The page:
I miss being able to call my own mom to say, “Mom, I don’t feel good.” Or, as was often the case, “Mom, the girls don’t feel good.” Even from afar, for many years, my mom represented the voice of reason and reassurance that I needed when sick or worried, and when I was concerned about a sick or worried kid. And, even from afar, I could feel her hand on my forehead.

It has nothing to do with wingless air transportation. It’s just love.

In my recent travels I’ve also had the opportunity to watch young mothers caring for young children. I witnessed some deeply loving and careful parenting, and I quite admire these young women and their ability to walk upright and smile while balancing an abundance of energy and exhaustion and babies, as well as car seats, telephones, and stuffed bunnies. I also witnessed something that has not yet settled in my brain.

I remember parenting peers doing this in the 90’s, and I remember to some degree that I, too, softened the edge of my own parents’ stern parenting. But the parenting I witnessed, recently, involved these young women engaging in a lot verbiage toward negotiation with their little ones, two-year-olds that is. They ended their requests with “okay?” Added a level of politeness, “Please don’t play near the cliff, okay?” And explanation, “If you do you might fall down and you could hurt yourself.”

I would always just scream, “Stop!” “Get away from there.” I admit, neither polite nor diplomatic. To some degree, I believe parenting the very young is an aristocracy, and I was the queen, and you, toddler, were my subject. There are rules, consequences, and routines that regulate our lives so they are safe and productive. But you didn’t need to know this, two-year-old, you just needed to stop whatever it is that you were doing that was dangerous or disastrous, thus I screamed, “Stop!”

No negotiation. Period. There will be plenty of time for that when kids are in their teens and have language, logic, lipstick, hormones, and of course, love, on their side.

I suppose in the world of parenting, as in the world of politics, the pendulum swings. The strict parenting of my Catholic upbringing in the 60’s—with curfews and mandatory confession; hand me down clothes and finishing every scrap of food on our plates (even liver and onions? OMG, yes!); no ‘talking back’ and lots of “yes, sir’s or ma’am’s”; and the dreaded, seldom-used but always-threatened ‘Red Painted Paddle’ on the top of the refrigerator awaiting our disobedient bums.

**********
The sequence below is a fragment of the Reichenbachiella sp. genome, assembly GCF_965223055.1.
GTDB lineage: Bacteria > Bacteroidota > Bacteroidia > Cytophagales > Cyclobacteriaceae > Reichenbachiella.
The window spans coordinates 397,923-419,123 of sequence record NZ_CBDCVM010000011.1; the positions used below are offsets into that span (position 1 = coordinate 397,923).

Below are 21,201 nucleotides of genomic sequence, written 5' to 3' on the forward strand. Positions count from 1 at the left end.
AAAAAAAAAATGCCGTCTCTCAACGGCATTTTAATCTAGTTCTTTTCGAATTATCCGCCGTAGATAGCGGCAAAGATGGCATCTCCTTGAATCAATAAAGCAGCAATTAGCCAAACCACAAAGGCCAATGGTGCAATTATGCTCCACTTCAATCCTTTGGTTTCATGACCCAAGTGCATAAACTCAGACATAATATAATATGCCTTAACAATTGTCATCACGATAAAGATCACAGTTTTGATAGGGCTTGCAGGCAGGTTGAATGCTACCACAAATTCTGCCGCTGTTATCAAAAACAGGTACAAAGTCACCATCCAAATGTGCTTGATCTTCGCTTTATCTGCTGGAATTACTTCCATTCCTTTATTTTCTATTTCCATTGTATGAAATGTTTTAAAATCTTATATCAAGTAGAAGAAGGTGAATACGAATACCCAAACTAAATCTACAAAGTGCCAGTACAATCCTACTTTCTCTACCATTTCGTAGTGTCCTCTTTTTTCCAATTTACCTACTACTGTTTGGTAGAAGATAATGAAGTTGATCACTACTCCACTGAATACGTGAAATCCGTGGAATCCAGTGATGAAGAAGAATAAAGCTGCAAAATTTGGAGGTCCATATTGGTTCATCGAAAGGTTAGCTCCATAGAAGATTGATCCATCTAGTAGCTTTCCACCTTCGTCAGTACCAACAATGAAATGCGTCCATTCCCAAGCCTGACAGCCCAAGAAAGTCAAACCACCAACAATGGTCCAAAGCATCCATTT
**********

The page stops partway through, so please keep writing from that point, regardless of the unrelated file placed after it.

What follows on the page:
To the current kinder and quieter approach from parents who practice polite, and teach diplomacy; conduct lengthy discussions about spilled milk or scattered toys; make requests and avoid demands, for whom nap time is optional. (What???) Well, it still seems that love is the single most important and required ingredient. Their toddlers in the throws of terrible two’s are not terrible at all. They’re quite smart and curious and definitely cute. Go girls.

In talking politics recently with my daughter Riana, she commented that “It’s your fault, you know, you baby boomers,” or some such statement making reference to the mess of the current political world and what we baby boomers have done to fuck it all up. And I sadly agreed. But our intent was not to fuck things up, do understand that, I pleaded. We were trying to clean things up from the generations before us, who fucked things up in their way.

Will these wonderful children I recently had the pleasure of meeting and watching, someday tell their very diplomatic and polite parents, ‘You fucked it all up’? Yes, they will. And they will be smart, worldly, kind, productive adults, modeling their own parents, and questioning the fucked up world. It goes round and round. All the more reason for a pause. Could we just pause the nation please?